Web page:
And those same kids, who were up past midnight, and smiling and ready to go by 7am. They stood in crowds and cold through several hours of speeches, with nothing but granola bars to sustain them, all without a word of complaint.

It’s Wendy’s eighteen-year-old son Sam, who voted for the first time this year — and chose to give up his weekend to join a group of ten women and girls, marching through DC in his pink hat and being helpful to everyone. And his friend Haley, who jumped in a van with a bunch of people she’d never met because she wanted so much to make her voice heard.

It’s those who made the trip possible even though they didn’t attend themselves. My generous friend Kathleen and her family, who opened their lovely home to a bunch of people who were mostly strangers. Our friend Heather, who made us hats. Our husbands, who held down the fort at home and welcomed us warmly on our return.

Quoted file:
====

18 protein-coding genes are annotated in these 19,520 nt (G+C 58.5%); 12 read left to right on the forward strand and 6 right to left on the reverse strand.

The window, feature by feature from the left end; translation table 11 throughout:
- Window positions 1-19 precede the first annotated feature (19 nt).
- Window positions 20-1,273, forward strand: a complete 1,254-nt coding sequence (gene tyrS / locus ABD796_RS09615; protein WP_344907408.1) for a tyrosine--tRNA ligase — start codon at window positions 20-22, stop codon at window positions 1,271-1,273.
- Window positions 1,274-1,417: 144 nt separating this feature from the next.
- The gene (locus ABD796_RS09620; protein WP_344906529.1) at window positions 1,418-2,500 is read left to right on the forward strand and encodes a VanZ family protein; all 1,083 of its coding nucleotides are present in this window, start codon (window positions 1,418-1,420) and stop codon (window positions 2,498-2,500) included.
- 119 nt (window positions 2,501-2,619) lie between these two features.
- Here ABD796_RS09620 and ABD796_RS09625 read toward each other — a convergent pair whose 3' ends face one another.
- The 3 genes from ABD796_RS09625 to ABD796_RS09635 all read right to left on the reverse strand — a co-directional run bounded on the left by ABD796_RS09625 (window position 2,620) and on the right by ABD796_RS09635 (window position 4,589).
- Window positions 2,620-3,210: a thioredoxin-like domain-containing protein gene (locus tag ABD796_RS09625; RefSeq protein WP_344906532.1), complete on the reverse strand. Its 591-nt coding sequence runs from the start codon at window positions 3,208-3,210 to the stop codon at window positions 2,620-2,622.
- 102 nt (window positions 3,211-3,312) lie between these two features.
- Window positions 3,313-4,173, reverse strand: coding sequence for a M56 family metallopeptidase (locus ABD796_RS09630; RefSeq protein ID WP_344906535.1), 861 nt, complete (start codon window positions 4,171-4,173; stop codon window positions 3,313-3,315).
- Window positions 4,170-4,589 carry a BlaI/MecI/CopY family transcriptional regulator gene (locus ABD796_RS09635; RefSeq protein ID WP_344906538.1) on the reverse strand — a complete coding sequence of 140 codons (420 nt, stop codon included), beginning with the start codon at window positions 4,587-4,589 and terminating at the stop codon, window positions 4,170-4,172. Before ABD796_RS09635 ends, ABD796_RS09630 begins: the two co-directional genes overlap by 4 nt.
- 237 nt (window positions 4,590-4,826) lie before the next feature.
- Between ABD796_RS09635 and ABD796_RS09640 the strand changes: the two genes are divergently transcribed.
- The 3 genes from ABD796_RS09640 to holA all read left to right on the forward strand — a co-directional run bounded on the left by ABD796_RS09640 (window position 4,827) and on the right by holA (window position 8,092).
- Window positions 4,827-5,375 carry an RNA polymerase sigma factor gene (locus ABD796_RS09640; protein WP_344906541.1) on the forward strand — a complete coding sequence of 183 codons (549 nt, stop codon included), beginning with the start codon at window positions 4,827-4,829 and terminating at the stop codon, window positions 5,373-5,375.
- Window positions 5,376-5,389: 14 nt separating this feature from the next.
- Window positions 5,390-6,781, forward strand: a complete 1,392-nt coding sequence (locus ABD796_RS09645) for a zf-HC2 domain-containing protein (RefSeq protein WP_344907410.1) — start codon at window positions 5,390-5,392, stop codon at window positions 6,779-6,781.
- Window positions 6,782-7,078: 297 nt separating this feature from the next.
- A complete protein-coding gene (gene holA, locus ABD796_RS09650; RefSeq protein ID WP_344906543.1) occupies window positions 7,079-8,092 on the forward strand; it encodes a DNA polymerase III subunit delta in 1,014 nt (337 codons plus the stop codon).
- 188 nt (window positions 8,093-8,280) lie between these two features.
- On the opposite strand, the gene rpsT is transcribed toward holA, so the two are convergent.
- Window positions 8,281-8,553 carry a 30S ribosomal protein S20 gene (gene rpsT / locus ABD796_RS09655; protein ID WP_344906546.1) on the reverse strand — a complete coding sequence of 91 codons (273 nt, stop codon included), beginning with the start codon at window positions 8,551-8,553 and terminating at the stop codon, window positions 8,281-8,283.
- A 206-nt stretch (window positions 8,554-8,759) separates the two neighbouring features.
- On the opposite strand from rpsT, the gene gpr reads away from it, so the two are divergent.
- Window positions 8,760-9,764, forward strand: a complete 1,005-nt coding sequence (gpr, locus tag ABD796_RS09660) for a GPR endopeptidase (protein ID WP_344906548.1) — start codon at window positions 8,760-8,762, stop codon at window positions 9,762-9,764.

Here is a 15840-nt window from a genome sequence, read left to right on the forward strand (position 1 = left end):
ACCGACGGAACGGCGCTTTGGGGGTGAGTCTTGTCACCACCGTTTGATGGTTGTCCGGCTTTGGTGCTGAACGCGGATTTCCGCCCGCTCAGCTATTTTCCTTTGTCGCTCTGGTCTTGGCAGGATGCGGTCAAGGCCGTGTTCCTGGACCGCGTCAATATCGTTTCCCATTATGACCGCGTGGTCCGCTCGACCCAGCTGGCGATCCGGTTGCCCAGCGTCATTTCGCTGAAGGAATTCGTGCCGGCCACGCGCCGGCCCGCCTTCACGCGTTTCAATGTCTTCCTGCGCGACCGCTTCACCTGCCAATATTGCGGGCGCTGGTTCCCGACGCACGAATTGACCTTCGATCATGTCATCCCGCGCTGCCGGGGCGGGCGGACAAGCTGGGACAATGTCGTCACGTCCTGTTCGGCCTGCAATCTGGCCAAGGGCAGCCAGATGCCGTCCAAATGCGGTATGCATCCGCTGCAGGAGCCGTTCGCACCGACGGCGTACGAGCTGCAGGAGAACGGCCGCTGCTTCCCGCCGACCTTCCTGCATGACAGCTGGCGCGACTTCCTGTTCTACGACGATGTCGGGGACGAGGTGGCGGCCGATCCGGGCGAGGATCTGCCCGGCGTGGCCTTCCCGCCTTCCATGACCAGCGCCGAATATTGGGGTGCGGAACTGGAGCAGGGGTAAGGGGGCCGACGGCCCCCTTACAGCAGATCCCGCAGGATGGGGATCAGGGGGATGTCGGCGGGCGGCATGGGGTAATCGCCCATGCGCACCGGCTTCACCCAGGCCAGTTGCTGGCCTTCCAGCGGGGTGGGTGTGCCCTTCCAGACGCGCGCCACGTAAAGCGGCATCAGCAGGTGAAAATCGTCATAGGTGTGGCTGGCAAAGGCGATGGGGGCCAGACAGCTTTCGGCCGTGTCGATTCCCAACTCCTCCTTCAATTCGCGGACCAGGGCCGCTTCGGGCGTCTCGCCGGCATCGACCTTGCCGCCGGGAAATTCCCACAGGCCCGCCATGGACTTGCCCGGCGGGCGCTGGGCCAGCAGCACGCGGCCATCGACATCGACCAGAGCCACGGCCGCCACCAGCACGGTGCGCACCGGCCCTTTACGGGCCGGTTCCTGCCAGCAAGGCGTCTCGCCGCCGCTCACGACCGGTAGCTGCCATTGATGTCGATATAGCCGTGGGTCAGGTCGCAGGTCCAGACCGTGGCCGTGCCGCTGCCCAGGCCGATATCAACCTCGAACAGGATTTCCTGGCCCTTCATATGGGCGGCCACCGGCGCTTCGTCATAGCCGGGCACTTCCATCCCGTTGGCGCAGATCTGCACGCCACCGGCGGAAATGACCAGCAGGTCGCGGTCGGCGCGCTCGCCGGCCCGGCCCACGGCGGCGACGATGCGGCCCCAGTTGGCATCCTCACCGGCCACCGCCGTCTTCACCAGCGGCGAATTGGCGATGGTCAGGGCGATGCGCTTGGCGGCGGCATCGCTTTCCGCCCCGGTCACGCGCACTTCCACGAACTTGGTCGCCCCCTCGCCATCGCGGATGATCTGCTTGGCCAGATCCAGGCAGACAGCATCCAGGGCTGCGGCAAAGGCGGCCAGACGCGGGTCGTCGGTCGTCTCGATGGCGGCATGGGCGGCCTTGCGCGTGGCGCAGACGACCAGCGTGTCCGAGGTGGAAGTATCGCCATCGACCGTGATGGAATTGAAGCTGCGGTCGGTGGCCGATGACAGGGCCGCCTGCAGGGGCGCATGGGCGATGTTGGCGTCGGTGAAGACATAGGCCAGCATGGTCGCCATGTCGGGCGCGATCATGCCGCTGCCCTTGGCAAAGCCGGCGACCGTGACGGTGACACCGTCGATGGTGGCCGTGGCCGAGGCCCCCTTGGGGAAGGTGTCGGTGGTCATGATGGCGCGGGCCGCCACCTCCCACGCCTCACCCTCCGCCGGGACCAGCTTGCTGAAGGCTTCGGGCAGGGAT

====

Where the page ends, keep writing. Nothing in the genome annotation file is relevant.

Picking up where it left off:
It’s the woman working in the Grosvenor metro station the night before the march. She’d probably had a very long day, dealing with scores of out-of-towners who didn’t know what they were doing. She can’t have been too excited to see two people jump out of a car with NH license plates past midnight and run toward the ticket machine, with confused expressions and several half-used Metro cards clutched in our hands. But she greeted us with a smile and walked us through our lengthy transaction with cheerfulness and patience. And then she turned around and did the same thing for the two people who rushed in five minutes after we did.